Community engagement is a crucial aspect of BEready. Within BEready, community members will co-develop meaningful and relevant research questions, promote the cohort study in their personal networks and relevant communities, and contribute to the enrolment of households, collection of data, and to making sense of the findings. We will jointly develop recommendations for action at community and policy level. Together with the Franxini Innovation Hub (a participatory support programme of the think tank Reatch), we are currently exploring how we can effectively communicate with people and policy makers to inspire them to support and participate in research that will improve preparedness and responses to future pandemics.

Prof. Dr. phil. Annika Frahsa

Prof. Dr. phil. Annika Frahsa (BEready Community Engagement Lead)

“BEready is a real-life participatory endeavour. We want to sensitise the population to the concept of preparing for and researching future pandemics, and to get them actively involved.”

Would you be willing to provide blood samples and nasal swabs for research purposes?

In autumn 2022, we conducted an online survey among 15,000 adults in the canton of Bern about their views, attitudes, beliefs, concerns and expectations about their potential participation in a research study about infectious disease. People were given a brief description of BEready and were asked if they would be willing to be a member of a cohort like BEready.

Among the 3,425 people who responded to the survey, 1,667 (49%) said that they would be willing to participate in BEready. The main motivation was the ability to contribute to the health of people around them, followed by the ability to contribute to better preparedness for the next pandemic, and interest in health and research.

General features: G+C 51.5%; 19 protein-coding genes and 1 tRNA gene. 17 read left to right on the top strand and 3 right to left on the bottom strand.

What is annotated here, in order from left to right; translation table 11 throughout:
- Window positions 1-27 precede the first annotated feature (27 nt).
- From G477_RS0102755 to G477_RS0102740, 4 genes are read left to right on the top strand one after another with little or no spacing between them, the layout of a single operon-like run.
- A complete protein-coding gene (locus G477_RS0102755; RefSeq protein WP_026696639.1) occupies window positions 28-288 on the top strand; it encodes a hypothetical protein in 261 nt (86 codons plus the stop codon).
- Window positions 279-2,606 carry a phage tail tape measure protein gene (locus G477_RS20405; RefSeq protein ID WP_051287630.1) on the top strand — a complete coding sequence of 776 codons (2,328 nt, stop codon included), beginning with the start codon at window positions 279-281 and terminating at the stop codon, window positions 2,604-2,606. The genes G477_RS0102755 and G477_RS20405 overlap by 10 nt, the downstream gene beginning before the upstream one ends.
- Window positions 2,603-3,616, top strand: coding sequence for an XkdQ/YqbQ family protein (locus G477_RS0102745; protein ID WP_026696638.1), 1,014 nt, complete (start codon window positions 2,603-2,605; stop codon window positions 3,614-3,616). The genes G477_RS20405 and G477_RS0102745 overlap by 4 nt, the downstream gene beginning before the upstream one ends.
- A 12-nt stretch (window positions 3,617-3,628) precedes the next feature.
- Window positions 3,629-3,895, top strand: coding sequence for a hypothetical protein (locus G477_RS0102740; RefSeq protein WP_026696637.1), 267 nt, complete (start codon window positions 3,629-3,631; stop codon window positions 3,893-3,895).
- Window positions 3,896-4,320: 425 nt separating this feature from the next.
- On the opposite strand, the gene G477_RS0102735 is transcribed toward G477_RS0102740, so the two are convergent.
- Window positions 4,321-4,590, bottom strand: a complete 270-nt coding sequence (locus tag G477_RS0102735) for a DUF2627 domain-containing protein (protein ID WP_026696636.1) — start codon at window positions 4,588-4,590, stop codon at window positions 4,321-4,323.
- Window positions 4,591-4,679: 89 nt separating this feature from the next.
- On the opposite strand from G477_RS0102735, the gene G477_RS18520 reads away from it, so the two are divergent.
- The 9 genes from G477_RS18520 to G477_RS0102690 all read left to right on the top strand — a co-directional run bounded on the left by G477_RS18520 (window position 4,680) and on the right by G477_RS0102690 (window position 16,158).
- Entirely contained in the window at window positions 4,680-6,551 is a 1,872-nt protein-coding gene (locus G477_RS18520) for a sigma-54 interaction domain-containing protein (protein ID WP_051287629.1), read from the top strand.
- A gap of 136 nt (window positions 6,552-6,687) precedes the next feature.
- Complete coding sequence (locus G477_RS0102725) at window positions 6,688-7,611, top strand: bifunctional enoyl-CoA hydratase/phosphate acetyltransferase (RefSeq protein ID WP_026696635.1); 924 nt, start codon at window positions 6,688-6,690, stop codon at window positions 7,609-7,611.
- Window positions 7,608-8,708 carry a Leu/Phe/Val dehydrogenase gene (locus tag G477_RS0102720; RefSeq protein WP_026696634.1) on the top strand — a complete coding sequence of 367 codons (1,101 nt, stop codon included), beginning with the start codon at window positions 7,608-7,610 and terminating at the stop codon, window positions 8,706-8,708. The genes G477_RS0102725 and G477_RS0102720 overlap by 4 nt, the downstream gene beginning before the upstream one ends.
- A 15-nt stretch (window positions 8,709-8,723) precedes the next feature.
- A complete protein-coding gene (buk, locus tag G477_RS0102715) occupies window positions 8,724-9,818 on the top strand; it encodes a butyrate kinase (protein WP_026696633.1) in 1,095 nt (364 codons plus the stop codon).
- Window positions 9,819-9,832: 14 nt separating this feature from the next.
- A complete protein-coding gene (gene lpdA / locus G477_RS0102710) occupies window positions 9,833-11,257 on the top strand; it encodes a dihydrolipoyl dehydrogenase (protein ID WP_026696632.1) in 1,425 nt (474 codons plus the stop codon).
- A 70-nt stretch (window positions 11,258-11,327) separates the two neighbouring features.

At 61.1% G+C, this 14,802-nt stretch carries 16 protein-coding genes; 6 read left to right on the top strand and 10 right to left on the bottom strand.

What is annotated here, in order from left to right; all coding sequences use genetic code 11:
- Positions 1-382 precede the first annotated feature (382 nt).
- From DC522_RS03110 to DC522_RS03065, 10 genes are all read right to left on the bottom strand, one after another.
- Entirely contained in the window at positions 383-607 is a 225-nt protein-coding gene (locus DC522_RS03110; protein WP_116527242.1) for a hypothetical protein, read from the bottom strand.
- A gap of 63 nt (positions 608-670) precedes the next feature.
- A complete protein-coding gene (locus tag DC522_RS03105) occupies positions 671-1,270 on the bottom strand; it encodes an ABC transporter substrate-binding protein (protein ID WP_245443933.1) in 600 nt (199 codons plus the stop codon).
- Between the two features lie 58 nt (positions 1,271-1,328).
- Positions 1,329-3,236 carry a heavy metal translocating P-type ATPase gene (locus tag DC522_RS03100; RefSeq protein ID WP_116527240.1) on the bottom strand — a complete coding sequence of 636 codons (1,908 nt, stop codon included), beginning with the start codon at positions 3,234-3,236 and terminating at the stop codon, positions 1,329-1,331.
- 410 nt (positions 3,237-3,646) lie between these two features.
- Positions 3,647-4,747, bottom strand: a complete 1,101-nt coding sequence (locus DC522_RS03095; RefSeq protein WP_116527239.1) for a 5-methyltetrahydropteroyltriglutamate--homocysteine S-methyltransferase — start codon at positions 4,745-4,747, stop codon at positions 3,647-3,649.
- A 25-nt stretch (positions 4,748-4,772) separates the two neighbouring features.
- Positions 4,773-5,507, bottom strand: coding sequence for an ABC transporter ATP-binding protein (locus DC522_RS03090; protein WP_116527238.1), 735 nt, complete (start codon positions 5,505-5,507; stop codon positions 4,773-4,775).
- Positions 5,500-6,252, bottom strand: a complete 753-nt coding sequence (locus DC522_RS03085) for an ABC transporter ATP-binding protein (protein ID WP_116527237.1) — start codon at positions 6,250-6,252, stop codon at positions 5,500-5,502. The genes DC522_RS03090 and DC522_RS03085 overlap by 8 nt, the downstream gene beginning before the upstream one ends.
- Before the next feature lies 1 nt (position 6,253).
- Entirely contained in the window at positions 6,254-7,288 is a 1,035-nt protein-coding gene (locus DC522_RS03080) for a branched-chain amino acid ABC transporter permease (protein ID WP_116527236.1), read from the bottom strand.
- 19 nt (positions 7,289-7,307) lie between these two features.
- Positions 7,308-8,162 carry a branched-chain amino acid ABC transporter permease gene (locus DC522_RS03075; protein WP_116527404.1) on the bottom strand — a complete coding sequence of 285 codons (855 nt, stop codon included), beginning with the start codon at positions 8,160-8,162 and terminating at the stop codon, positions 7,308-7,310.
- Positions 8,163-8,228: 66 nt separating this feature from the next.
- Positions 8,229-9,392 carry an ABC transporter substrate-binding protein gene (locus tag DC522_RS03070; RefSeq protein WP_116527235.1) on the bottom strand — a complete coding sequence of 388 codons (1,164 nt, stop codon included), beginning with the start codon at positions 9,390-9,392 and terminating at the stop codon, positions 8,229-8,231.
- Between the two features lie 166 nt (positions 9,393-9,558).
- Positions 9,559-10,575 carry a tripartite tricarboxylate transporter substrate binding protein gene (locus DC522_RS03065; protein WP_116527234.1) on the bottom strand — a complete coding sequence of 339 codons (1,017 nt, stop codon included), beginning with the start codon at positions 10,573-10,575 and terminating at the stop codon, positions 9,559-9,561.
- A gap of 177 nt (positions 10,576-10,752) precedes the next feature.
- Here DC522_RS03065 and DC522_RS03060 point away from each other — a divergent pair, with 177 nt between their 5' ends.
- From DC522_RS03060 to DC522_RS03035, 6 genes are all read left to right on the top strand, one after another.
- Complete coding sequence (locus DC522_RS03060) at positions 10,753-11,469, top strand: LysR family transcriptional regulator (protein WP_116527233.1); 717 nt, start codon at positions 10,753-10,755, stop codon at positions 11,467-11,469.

Dr. phil. Eva Maria Hodel

Dr. phil. Eva Maria Hodel (Project Manager, BEready)

“We have been impressed by the altruism of people in the canton of Bern. Many are willing to do their part if it helps those around them.”

In May 2023, we will start our pilot study to establish the feasibility and logistics of a decentralised cohort with online self-administered questionnaires, self-sampling and telemedicine consultations. The data collected in a small set of 100 households over 12 months will provide invaluable information for the implementation of the full cohort.

Dr. med. Karin Grimm

Dr. med. Karin Grimm (BEready Study Physician)

“During the one year pilot study, we will investigate which respiratory viruses are circulating in households in Bern during disease events.”

BEready as an MCID core activity

BEready can be used to investigate transmission patterns as well as the direct and indirect impact of the pandemic on the population’s health, e.g. prevalence, immunity, and vaccine effectiveness and the social, economic and policy aspects of a pandemic. As a core activity of the MCID, we are keen to collaborate with researchers from the MCID, the University of Bern, the Inselspital and other research organisations. We are actively engaging with other cohorts nationally and internationally.

Selina Wegmüller

Selina Wegmüller (BEready Junior Project Manager)

“A key strength of this research platform is its ability to host nested studies on emerging infectious diseases.”

MCID members are already collaborating with the BEready cohort. Their projects cover ethics and policy, neglected zoonotic flavivirus infection, models to monitor epidemics in near real-time, personalised disease management in menopausal women, and political polarisation during pandemics.

We are looking forward to more researchers getting in touch to discuss future collaborations.

Article by: Dr. phil. Eva Maria Hodel (Manager, MCID BEready Cohort / Institute of Social and Preventive Medicine) on behalf of the BEready Cohort Team.

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1 The Independent Panel for Pandemic Preparedness & Response. COVID-19: make it the last pandemic. (2021) Link